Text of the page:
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Medical Ethics: The Truth Be Told.

OVERVIEW

“We're having a little problem with lying at my house: My son won't do it”. "Do you like my new car?" asks his work colleague. My son is paralyzed into muteness by his conscience. His friend is hurt.  "Couldn't you find something nice to say about it, like the colour?" I ask. I am thinking of the story about Judy Garland, who, after seeing a pal in a terrible play, swept into her friend's dressing room with the line, "How do you do it, my dear, night after night?"

The philosopher Immanuel Kant argued that truth-telling is a "perfect duty," one so basic that it cannot be overridden by other values—not even saving the life of a friend, let alone sparing someone's feelings. In Kant's formulation, if asked outright, a person would be obligated to tell a murderer the whereabouts of his intended victim. Of course, many have responded to Kant with penetrating philosophical counter-arguments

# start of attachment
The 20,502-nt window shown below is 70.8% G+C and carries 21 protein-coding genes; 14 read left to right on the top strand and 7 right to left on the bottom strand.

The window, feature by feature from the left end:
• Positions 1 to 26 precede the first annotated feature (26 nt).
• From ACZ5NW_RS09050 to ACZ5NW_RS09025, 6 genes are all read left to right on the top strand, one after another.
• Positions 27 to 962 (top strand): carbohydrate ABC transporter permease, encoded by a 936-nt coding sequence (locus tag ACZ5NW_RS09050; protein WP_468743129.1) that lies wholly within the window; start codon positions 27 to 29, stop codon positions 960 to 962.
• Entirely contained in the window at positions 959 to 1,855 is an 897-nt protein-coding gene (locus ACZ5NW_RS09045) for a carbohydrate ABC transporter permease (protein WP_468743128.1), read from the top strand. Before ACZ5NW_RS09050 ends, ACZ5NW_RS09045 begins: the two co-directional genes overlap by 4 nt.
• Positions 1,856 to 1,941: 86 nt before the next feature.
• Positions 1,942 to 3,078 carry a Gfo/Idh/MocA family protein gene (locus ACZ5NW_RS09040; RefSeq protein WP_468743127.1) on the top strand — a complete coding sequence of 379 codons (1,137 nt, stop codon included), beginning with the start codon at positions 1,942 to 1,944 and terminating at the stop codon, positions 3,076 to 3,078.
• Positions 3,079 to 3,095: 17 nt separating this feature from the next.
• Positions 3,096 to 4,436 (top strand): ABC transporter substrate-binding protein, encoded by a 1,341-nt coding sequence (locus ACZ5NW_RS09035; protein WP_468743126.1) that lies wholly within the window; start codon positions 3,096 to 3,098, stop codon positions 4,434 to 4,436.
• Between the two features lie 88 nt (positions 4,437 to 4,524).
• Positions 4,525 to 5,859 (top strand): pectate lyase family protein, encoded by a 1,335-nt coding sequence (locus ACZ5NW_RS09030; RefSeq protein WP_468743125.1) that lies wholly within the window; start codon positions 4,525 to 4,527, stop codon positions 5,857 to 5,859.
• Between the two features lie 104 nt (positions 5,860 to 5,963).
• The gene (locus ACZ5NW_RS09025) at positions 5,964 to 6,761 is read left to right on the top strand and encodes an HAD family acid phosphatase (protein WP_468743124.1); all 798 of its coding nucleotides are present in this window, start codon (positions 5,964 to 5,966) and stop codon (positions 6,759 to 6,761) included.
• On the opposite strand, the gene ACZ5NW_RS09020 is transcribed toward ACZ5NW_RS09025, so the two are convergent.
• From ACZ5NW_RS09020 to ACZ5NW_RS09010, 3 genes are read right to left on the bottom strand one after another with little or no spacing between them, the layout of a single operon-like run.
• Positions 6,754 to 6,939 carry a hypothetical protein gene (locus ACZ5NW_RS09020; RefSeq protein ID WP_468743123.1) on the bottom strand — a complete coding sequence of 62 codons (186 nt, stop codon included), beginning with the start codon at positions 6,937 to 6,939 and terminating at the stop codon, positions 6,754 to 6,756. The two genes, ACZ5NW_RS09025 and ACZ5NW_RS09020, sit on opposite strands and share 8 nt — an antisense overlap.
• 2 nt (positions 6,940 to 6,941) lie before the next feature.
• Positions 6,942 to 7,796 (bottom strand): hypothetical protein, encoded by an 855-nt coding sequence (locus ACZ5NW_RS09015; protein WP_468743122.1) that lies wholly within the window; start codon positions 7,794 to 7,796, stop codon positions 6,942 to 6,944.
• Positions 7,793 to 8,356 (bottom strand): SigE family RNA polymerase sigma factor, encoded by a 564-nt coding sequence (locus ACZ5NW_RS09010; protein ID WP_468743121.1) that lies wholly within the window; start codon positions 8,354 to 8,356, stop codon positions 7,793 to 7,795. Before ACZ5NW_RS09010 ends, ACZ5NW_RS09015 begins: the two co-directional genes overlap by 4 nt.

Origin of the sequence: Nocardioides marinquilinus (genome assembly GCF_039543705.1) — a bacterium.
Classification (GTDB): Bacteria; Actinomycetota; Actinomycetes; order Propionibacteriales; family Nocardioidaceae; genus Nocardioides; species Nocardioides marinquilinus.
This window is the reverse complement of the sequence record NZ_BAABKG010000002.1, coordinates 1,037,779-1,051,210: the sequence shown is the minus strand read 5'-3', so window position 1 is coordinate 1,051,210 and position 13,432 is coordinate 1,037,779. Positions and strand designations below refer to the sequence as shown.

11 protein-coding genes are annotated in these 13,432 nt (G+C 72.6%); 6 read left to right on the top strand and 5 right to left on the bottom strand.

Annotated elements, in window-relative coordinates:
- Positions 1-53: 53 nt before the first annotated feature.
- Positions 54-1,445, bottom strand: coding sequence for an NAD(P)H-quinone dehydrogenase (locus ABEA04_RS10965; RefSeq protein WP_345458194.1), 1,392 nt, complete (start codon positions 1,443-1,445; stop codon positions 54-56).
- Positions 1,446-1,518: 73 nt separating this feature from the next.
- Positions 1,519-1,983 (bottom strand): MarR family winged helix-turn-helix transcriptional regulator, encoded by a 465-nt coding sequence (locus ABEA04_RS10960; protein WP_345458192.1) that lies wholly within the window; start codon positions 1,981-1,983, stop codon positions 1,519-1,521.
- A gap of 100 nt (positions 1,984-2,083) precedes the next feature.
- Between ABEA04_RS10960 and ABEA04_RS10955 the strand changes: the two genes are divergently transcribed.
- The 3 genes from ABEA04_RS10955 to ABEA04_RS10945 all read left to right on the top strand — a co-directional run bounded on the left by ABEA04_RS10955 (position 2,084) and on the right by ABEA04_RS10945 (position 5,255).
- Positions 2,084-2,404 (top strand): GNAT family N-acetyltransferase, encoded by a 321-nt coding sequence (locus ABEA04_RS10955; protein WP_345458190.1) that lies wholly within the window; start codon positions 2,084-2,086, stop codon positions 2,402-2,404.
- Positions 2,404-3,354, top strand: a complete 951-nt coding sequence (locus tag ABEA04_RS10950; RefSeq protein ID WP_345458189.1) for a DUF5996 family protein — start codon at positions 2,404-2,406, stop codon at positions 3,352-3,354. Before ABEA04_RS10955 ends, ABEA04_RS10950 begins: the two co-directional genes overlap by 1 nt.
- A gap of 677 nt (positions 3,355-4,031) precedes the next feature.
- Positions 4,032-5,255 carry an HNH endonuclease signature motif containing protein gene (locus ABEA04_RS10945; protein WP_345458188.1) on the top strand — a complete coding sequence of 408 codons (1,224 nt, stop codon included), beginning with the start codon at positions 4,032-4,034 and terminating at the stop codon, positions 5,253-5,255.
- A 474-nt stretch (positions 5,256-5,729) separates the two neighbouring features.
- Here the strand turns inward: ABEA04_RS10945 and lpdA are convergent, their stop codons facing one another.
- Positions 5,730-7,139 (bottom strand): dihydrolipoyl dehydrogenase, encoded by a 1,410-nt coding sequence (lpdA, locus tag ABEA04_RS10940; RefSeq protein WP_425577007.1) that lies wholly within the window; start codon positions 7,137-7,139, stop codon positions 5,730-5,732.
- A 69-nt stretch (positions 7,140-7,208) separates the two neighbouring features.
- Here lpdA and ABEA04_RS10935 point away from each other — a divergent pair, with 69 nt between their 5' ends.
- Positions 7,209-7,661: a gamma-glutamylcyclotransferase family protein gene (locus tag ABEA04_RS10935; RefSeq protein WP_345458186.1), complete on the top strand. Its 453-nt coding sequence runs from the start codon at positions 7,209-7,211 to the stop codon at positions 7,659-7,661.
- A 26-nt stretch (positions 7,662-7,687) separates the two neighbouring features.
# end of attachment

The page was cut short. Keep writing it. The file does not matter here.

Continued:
Philosophers Maguire and Fargnoli use Kant's stance on lying to explore the limits of the quest for universal moral principles. "Universalization is an unrealistic and inaccurate abstraction that passes over the fact that there are exceptions to valid moral principles," they write. "To protect other values, like the life of an intended victim or a legitimate secret, exceptions to truth-telling must be made."

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